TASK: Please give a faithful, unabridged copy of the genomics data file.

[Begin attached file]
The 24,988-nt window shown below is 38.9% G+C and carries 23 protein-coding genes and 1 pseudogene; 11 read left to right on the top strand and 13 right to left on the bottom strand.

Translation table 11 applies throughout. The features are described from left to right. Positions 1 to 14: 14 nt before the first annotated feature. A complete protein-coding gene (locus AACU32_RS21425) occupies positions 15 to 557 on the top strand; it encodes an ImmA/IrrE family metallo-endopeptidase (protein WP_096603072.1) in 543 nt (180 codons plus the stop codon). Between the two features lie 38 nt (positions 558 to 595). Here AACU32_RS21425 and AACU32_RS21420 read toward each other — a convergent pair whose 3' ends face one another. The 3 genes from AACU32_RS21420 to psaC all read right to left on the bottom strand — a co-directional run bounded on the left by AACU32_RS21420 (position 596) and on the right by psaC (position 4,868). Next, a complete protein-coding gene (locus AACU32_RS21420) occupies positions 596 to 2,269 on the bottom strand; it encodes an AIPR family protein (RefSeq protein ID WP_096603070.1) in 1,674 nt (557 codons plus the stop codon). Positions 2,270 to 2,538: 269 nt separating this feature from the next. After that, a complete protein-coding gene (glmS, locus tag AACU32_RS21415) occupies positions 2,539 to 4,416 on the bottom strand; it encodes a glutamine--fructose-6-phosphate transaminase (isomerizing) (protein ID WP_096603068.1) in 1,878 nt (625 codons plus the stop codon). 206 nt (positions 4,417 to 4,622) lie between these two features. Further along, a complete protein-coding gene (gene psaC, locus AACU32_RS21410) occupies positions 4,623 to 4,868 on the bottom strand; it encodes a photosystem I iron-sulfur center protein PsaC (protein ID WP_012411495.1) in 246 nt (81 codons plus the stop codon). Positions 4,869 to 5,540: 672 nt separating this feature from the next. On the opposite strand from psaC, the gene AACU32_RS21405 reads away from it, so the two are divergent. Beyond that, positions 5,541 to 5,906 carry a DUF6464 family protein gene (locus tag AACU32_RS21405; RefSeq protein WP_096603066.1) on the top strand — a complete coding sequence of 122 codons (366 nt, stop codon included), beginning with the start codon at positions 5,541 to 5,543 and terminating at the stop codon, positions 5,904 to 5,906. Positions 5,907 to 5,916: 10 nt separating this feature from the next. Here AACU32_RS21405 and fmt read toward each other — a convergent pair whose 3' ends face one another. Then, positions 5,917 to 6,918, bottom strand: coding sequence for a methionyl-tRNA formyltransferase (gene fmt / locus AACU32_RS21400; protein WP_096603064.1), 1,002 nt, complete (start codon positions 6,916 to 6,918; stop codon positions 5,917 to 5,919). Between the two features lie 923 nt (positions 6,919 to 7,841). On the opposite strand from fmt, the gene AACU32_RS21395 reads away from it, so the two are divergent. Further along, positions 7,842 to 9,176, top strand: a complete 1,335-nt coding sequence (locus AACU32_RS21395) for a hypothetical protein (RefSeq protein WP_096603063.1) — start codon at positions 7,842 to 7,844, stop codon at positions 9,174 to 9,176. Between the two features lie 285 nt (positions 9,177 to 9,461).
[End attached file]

The 24,988-nt window shown below is 38.9% G+C and carries 23 protein-coding genes and 1 pseudogene; 11 read left to right on the top strand and 13 right to left on the bottom strand.

Translation table 11 applies throughout. The features are described from left to right. Positions 1 to 14: 14 nt before the first annotated feature. A complete protein-coding gene (locus AACU32_RS21425) occupies positions 15 to 557 on the top strand; it encodes an ImmA/IrrE family metallo-endopeptidase (protein WP_096603072.1) in 543 nt (180 codons plus the stop codon). Between the two features lie 38 nt (positions 558 to 595). Here AACU32_RS21425 and AACU32_RS21420 read toward each other — a convergent pair whose 3' ends face one another. The 3 genes from AACU32_RS21420 to psaC all read right to left on the bottom strand — a co-directional run bounded on the left by AACU32_RS21420 (position 596) and on the right by psaC (position 4,868). Next, a complete protein-coding gene (locus AACU32_RS21420) occupies positions 596 to 2,269 on the bottom strand; it encodes an AIPR family protein (RefSeq protein ID WP_096603070.1) in 1,674 nt (557 codons plus the stop codon). Positions 2,270 to 2,538: 269 nt separating this feature from the next. After that, a complete protein-coding gene (glmS, locus tag AACU32_RS21415) occupies positions 2,539 to 4,416 on the bottom strand; it encodes a glutamine--fructose-6-phosphate transaminase (isomerizing) (protein ID WP_096603068.1) in 1,878 nt (625 codons plus the stop codon). 206 nt (positions 4,417 to 4,622) lie between these two features. Further along, a complete protein-coding gene (gene psaC, locus AACU32_RS21410) occupies positions 4,623 to 4,868 on the bottom strand; it encodes a photosystem I iron-sulfur center protein PsaC (protein ID WP_012411495.1) in 246 nt (81 codons plus the stop codon). Positions 4,869 to 5,540: 672 nt separating this feature from the next. On the opposite strand from psaC, the gene AACU32_RS21405 reads away from it, so the two are divergent. Beyond that, positions 5,541 to 5,906 carry a DUF6464 family protein gene (locus tag AACU32_RS21405; RefSeq protein WP_096603066.1) on the top strand — a complete coding sequence of 122 codons (366 nt, stop codon included), beginning with the start codon at positions 5,541 to 5,543 and terminating at the stop codon, positions 5,904 to 5,906. Positions 5,907 to 5,916: 10 nt separating this feature from the next. Here AACU32_RS21405 and fmt read toward each other — a convergent pair whose 3' ends face one another. Then, positions 5,917 to 6,918, bottom strand: coding sequence for a methionyl-tRNA formyltransferase (gene fmt / locus AACU32_RS21400; protein WP_096603064.1), 1,002 nt, complete (start codon positions 6,916 to 6,918; stop codon positions 5,917 to 5,919). Between the two features lie 923 nt (positions 6,919 to 7,841). On the opposite strand from fmt, the gene AACU32_RS21395 reads away from it, so the two are divergent. Further along, positions 7,842 to 9,176, top strand: a complete 1,335-nt coding sequence (locus AACU32_RS21395) for a hypothetical protein (RefSeq protein WP_096603063.1) — start codon at positions 7,842 to 7,844, stop codon at positions 9,174 to 9,176. Between the two features lie 285 nt (positions 9,177 to 9,461).